Hbs Mt. Everest Case Study Essay

1849 Words Jan 31st, 2013 8 Pages
HBS Case Review: Mt. Everest Case Study

The case of Mt. Everest focuses on two commercial expeditions, Adventure Consultants and Mountain Madness, and the tragic event on May 10, 1996. These two commercial expeditions were lead by Rob Hall and Scott Fischer, and were consisted of 20 members. Both leaders were experienced climbers, but due to several factors, the expedition resulted into five deaths including Hall and Fischer. The event has thought managers to evaluate the importance of leadership together with its internal and external factors that managers should consider to survive in the high risk business world.

Case Study Questions
1) Why did this tragedy occur and what are the root causes of this disaster?
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Hall and Fischer both showed to be strong leaders. With this being said they both failed to set a good role model for their followers and failed to balance their position and the situation well. Both leaders hold an extremely high confidence that prevented them from making the best decisions and prevented them to receive feedbacks from their followers.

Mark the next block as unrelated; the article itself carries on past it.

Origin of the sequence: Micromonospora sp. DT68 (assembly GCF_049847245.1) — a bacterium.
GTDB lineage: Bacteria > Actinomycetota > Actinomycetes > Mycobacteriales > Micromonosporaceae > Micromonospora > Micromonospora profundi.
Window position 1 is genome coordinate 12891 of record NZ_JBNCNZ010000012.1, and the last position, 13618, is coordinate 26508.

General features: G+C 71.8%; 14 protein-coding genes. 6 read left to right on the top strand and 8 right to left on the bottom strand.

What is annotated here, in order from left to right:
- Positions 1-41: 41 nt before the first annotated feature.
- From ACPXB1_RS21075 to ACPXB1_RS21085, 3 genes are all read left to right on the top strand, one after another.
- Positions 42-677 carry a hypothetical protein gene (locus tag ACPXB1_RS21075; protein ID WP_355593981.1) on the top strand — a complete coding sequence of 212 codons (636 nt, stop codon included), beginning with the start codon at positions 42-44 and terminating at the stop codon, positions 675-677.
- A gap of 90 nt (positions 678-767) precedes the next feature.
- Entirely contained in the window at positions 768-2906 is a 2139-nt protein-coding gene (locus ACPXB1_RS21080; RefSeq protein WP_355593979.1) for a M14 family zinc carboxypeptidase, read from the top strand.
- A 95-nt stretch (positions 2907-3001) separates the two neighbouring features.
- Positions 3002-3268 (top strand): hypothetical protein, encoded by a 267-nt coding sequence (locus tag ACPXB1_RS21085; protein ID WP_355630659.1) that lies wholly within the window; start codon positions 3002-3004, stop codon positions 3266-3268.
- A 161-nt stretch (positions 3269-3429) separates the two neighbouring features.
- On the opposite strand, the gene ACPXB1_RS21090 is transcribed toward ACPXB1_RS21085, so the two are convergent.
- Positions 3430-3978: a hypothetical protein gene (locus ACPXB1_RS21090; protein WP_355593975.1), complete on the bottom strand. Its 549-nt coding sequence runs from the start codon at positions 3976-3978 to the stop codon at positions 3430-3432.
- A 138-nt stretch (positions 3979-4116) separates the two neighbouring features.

Hall showed his confidence by bragging that “he could get almost any reasonably fit person to the summit” (Roberto and Carioggia, p.6). He was also firm that his directions to his followers should be treated as an “absolute law”, which then prevented his followers to offer their knowledge and views. Openness was restricted due to Hall’s strong control towards his followers. This, in turn, stopped his followers from speaking up, even on the simplest situations. Krakauer mentioned that his “ability to discern the obvious was exacerbated to some degree by the guide-client protocol” (p.12) where clients should always follow their guide’s decisions. Hall failed to use his position to encourage openness and good leader-follower communications within his team.

Fischer was 100 percent sure that he will be coming back and will be making all the right choices. This also shows extreme confidence and autocratic leadership, which prevented his followers from giving feedbacks and offering their expertise. For instance, Jangbu did not say anything “out of respect to his authority” (p.11) and continued to

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